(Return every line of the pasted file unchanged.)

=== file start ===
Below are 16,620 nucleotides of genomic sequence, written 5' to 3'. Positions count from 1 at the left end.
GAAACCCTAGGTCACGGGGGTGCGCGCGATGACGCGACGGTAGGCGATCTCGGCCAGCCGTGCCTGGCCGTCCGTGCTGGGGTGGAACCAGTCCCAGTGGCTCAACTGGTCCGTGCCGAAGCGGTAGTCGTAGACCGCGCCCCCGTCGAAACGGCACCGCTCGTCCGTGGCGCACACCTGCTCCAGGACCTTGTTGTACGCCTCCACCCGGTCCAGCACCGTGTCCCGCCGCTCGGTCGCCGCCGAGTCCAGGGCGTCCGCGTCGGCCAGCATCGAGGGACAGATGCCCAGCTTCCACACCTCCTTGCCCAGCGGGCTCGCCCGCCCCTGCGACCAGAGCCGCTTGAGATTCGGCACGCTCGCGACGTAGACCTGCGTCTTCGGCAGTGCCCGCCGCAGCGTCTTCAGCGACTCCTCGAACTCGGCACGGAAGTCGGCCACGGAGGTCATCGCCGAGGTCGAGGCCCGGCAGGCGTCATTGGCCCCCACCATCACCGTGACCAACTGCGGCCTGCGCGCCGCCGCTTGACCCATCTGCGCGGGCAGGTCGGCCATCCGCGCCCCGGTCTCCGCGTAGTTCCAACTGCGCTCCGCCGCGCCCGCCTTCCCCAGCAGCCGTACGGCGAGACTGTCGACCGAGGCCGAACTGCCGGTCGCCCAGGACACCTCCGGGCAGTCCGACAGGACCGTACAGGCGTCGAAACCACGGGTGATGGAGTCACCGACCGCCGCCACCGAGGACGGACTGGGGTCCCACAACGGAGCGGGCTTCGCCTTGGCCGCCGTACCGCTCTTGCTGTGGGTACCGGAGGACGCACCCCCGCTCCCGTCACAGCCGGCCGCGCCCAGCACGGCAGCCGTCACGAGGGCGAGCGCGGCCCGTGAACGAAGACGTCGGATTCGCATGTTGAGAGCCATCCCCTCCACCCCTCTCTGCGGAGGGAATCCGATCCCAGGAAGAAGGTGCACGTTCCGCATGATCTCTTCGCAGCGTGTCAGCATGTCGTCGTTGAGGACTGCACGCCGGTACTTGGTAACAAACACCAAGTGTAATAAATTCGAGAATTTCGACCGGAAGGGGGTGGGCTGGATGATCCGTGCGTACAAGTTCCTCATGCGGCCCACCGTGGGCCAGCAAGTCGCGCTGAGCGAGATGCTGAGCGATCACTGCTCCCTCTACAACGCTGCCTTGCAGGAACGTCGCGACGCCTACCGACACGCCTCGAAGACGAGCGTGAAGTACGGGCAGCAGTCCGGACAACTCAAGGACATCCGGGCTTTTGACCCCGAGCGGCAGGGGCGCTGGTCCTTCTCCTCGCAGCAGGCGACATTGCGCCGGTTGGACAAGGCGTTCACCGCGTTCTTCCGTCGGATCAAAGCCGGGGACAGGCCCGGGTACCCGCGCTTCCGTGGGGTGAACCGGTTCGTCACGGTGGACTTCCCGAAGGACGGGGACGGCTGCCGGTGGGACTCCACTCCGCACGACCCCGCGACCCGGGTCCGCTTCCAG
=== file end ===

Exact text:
Below are 16,620 nucleotides of genomic sequence, written 5' to 3'. Positions count from 1 at the left end.
GAAACCCTAGGTCACGGGGGTGCGCGCGATGACGCGACGGTAGGCGATCTCGGCCAGCCGTGCCTGGCCGTCCGTGCTGGGGTGGAACCAGTCCCAGTGGCTCAACTGGTCCGTGCCGAAGCGGTAGTCGTAGACCGCGCCCCCGTCGAAACGGCACCGCTCGTCCGTGGCGCACACCTGCTCCAGGACCTTGTTGTACGCCTCCACCCGGTCCAGCACCGTGTCCCGCCGCTCGGTCGCCGCCGAGTCCAGGGCGTCCGCGTCGGCCAGCATCGAGGGACAGATGCCCAGCTTCCACACCTCCTTGCCCAGCGGGCTCGCCCGCCCCTGCGACCAGAGCCGCTTGAGATTCGGCACGCTCGCGACGTAGACCTGCGTCTTCGGCAGTGCCCGCCGCAGCGTCTTCAGCGACTCCTCGAACTCGGCACGGAAGTCGGCCACGGAGGTCATCGCCGAGGTCGAGGCCCGGCAGGCGTCATTGGCCCCCACCATCACCGTGACCAACTGCGGCCTGCGCGCCGCCGCTTGACCCATCTGCGCGGGCAGGTCGGCCATCCGCGCCCCGGTCTCCGCGTAGTTCCAACTGCGCTCCGCCGCGCCCGCCTTCCCCAGCAGCCGTACGGCGAGACTGTCGACCGAGGCCGAACTGCCGGTCGCCCAGGACACCTCCGGGCAGTCCGACAGGACCGTACAGGCGTCGAAACCACGGGTGATGGAGTCACCGACCGCCGCCACCGAGGACGGACTGGGGTCCCACAACGGAGCGGGCTTCGCCTTGGCCGCCGTACCGCTCTTGCTGTGGGTACCGGAGGACGCACCCCCGCTCCCGTCACAGCCGGCCGCGCCCAGCACGGCAGCCGTCACGAGGGCGAGCGCGGCCCGTGAACGAAGACGTCGGATTCGCATGTTGAGAGCCATCCCCTCCACCCCTCTCTGCGGAGGGAATCCGATCCCAGGAAGAAGGTGCACGTTCCGCATGATCTCTTCGCAGCGTGTCAGCATGTCGTCGTTGAGGACTGCACGCCGGTACTTGGTAACAAACACCAAGTGTAATAAATTCGAGAATTTCGACCGGAAGGGGGTGGGCTGGATGATCCGTGCGTACAAGTTCCTCATGCGGCCCACCGTGGGCCAGCAAGTCGCGCTGAGCGAGATGCTGAGCGATCACTGCTCCCTCTACAACGCTGCCTTGCAGGAACGTCGCGACGCCTACCGACACGCCTCGAAGACGAGCGTGAAGTACGGGCAGCAGTCCGGACAACTCAAGGACATCCGGGCTTTTGACCCCGAGCGGCAGGGGCGCTGGTCCTTCTCCTCGCAGCAGGCGACATTGCGCCGGTTGGACAAGGCGTTCACCGCGTTCTTCCGTCGGATCAAAGCCGGGGACAGGCCCGGGTACCCGCGCTTCCGTGGGGTGAACCGGTTCGTCACGGTGGACTTCCCGAAGGACGGGGACGGCTGCCGGTGGGACTCCACTCCGCACGACCCCGCGACCCGGGTCCGCTTCCAG